Cosmetically, it’s a picture-perfect old scruffy truck, with dull paint and a few spots of primer. There is some rust in the cab, but it sounds like a rust-free cab is also included. That’s a bit more ambitious project than the transmission swap, but if you have a big garage, you could make it a winter project and emerge in the spring with a solid, four-speed Power Wagon.

1965 Chevrolet G10 Panel Van – $4,500

00w0w 3mpz11c9xud 0ci0t2 1200x900

Engine/drivetrain: 454 cubic inch overhead valve V8, three-speed manual, RWD

Location: Sacramento, CA


Odometer reading: unknown

Operational status: Runs and drives… if you dare

How many poor innocent straight sixes have been ripped out and cast aside in favor of a V8 over the decades? A staggering number, I would imagine. This little Chevy van originally left the factory with six cylinders under its doghouse, but the six is gone now, and a big-block 454 lives in its place. And the doghouse? Nowhere to be seen. I believe the word you’re looking for is “Zoinks.”

00f0f Djuj7mlxtlv 0ci0t2 1200x900

This monster of an engine is connected to what I fear is the original three-speed manual and light-duty rear axle. Launch it hard, and you’re liable to either pop a wheelie, or break something. Good thing the single racing seat has that four-point harness, right? I mean, safety first, and all that.


00d0d Kmyzdapxyjn 0ci0t2 1200x900

I rather like the patina on this one too, and the Cragar mags look like they were made for it. The body looks pretty solid, but there is some serious rust in the floor that will need tending to. And of course, some more of an interior, or at least a new doghouse over the engine, wouldn’t be a bad idea. The seller does say that it runs and drives as-is, however – if you’re brave enough.

00404 H0txsztjpfc 0ci0t2 1200x900

The seller is also including an aftermarket “gasser” style straight axle and leaf springs, with Wilwood disc brakes on it. I presume that means the van still has its stock drum brakes, which makes the power upgrade even more frightening. From the looks of it, the seller intended to turn this into a drag racer, but only got this far. Because, of course, when you’re building something like that, you start with the engine, wheels, and tires, because they’re the coolest parts.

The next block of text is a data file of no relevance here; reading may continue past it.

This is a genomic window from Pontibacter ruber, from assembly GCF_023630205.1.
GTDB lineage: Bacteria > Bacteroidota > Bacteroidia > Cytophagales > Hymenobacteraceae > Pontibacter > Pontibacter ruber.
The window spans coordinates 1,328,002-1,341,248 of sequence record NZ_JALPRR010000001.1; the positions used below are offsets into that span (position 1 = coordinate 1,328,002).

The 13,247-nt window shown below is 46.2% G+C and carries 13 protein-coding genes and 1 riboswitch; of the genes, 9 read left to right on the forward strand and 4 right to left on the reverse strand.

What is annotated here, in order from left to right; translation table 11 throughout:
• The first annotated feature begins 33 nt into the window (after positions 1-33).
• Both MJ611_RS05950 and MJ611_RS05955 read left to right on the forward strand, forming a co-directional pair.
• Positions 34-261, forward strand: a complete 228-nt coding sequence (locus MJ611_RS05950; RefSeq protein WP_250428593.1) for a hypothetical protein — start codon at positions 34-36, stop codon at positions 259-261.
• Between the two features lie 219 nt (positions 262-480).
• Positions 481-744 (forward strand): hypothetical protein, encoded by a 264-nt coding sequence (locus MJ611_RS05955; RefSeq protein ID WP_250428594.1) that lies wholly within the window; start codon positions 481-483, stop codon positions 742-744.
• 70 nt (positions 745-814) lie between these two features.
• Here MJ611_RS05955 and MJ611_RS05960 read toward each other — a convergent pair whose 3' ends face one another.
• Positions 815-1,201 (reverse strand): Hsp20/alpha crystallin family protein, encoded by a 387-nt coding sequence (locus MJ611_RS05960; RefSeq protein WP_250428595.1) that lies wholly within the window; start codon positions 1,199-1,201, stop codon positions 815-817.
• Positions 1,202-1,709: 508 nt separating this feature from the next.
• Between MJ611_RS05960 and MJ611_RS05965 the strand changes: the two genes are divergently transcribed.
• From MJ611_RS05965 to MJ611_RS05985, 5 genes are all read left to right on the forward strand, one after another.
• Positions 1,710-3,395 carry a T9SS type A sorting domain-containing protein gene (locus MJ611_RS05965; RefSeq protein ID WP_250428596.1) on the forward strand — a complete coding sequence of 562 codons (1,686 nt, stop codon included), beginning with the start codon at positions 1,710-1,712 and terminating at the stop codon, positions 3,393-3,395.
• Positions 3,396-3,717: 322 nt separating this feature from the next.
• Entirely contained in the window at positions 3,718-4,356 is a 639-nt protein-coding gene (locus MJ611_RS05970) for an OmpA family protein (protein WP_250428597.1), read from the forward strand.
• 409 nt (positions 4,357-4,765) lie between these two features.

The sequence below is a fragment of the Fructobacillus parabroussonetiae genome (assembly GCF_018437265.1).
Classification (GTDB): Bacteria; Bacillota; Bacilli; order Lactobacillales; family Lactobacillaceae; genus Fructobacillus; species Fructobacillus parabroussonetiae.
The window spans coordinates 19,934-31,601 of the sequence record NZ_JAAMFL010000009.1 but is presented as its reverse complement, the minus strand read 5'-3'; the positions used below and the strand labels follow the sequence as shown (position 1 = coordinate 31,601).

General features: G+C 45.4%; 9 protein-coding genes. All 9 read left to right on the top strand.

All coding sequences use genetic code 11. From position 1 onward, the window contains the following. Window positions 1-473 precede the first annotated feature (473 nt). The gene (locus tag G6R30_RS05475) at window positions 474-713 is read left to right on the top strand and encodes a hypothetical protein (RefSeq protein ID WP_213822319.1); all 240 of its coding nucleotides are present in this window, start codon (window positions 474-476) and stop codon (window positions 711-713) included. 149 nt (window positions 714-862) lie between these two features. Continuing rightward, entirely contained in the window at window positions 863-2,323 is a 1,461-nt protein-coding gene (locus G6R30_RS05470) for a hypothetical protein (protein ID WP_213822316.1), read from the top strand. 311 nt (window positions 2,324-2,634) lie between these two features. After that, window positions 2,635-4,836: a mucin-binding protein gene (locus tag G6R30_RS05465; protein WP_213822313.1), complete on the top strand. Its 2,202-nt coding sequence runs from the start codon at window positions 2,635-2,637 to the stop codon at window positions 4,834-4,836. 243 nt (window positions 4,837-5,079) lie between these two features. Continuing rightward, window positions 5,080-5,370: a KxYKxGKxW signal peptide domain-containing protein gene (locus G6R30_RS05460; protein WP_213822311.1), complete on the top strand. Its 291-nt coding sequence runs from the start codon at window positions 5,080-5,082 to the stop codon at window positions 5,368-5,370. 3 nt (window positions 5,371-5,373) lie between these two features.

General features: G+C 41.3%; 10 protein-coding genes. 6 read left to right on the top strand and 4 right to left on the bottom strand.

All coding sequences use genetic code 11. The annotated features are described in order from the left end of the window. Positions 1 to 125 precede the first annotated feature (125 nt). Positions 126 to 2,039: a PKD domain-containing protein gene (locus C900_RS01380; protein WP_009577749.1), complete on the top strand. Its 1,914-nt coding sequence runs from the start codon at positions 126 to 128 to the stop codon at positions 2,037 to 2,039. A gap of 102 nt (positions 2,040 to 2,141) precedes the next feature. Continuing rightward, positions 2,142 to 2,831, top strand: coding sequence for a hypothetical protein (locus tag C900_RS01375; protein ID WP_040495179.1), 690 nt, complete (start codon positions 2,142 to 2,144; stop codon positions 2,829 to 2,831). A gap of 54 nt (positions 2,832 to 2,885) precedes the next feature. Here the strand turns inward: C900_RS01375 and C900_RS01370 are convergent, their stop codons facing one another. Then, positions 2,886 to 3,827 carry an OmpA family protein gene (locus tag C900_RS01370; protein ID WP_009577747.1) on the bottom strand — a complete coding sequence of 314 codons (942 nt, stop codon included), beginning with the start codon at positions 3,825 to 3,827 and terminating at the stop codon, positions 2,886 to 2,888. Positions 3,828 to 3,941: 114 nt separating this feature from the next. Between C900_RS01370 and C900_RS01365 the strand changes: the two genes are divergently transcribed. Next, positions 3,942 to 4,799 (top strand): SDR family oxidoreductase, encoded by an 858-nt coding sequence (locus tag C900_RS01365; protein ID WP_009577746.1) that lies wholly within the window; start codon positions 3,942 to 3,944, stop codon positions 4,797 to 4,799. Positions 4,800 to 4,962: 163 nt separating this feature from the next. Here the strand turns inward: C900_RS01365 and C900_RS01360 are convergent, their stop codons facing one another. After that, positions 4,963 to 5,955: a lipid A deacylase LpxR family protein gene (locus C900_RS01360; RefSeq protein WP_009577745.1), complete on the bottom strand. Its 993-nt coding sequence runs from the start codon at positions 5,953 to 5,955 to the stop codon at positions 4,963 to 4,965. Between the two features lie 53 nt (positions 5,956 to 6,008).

I realize these are both pretty serious projects. On the one hand, you’ll end up with a sturdy, if slow, work truck that could also be an off-road toy, and on the other, a scary but cool ’60s style drag van. And even better, either one could be driven home, for that “what the hell is that?” moment when you pull into the driveway. Which one are you taking?


(Image credits: Craigslist sellers)

Share on facebook
Share on whatsapp
Share on twitter
Share on linkedin
Share on reddit
Notify of
Inline Feedbacks
View all comments
4 months ago

This is the first time I’ve ever wanted a link to the ad. Yeah, I like the Power Wagon that much.

Thomas Metcalf
Thomas Metcalf
4 months ago

I would tackle a cab and tranny swap on the Dodge. The Death Van would be a glorious way to exit this mortal plane but no thanks.

4 months ago
Reply to  Thomas Metcalf

It seems like the Death Van is more a concept than a specific vehicle. My teenage years included a 1987 GMC 2500 van that one of my Dad’s employees christened “Death Van”. It had a 305 smallblock breathing through a 2-barrel carb, running through a 3-speed slushbox. Sheet-metal interior, broken speedometer spring (it spun in crazy little circles) and massive differential gear whine meant you needed perfect pitch to not get a speeding ticket. A rear bench seat from a Dodge, mounted with 2×4 adapters, and almost a quarter turn of steering slop completed the picture. Fun times!

4 months ago

Power Wagon for me — I’ll take a tough, basic work truck any day.

Also, the world needs more three-on-the-trees.

Would love your thoughts, please comment.x